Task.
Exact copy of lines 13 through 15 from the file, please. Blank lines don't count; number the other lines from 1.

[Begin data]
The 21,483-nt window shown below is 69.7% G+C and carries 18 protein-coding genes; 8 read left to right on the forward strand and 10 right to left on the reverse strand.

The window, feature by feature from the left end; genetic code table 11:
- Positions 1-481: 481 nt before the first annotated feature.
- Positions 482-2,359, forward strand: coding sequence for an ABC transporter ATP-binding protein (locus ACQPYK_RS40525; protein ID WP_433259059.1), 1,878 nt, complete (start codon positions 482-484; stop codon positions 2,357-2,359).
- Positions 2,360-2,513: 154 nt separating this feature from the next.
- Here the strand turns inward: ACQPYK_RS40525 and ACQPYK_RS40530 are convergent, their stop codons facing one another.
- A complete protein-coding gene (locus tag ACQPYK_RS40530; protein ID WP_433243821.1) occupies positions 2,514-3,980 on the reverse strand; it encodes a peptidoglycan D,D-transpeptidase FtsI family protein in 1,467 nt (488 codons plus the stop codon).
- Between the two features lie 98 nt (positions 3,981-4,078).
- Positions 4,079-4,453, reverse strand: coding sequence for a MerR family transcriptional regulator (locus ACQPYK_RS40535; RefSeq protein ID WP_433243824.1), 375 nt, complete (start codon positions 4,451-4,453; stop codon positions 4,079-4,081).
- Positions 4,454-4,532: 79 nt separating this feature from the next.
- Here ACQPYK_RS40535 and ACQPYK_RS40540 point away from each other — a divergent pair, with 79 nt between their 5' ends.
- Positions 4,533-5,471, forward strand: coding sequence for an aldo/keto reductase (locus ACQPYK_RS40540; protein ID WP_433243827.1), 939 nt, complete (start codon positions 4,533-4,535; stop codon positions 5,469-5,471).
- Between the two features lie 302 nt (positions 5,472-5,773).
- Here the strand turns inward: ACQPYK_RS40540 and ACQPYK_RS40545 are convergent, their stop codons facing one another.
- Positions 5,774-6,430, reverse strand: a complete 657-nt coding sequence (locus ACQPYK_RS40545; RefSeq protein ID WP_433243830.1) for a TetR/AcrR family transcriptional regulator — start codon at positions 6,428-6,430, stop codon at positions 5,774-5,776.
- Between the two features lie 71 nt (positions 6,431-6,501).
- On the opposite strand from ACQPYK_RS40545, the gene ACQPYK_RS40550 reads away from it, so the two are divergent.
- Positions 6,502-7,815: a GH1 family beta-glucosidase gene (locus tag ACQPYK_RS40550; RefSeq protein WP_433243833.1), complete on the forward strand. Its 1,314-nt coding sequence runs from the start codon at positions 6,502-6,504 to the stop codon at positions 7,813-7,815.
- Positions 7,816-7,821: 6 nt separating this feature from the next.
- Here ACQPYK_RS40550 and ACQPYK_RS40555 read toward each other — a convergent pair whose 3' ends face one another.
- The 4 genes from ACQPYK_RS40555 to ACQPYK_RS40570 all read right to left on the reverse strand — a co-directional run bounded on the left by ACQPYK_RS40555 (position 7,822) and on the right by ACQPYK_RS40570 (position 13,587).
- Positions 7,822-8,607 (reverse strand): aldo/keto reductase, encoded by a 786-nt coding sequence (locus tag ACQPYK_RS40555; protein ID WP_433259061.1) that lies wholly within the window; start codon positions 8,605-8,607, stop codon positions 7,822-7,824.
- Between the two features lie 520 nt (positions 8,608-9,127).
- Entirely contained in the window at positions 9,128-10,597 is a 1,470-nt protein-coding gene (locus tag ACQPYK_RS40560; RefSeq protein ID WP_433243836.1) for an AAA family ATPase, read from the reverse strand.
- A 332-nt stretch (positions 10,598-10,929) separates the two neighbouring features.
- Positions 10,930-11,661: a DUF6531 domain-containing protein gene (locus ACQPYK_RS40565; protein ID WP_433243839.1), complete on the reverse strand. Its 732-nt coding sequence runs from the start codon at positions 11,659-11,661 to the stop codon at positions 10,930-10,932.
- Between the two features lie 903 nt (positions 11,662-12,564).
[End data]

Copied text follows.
- Between the two features lie 302 nt (positions 5,472-5,773).
- Here the strand turns inward: ACQPYK_RS40540 and ACQPYK_RS40545 are convergent, their stop codons facing one another.
- Positions 5,774-6,430, reverse strand: a complete 657-nt coding sequence (locus ACQPYK_RS40545; RefSeq protein ID WP_433243830.1) for a TetR/AcrR family transcriptional regulator — start codon at positions 6,428-6,430, stop codon at positions 5,774-5,776.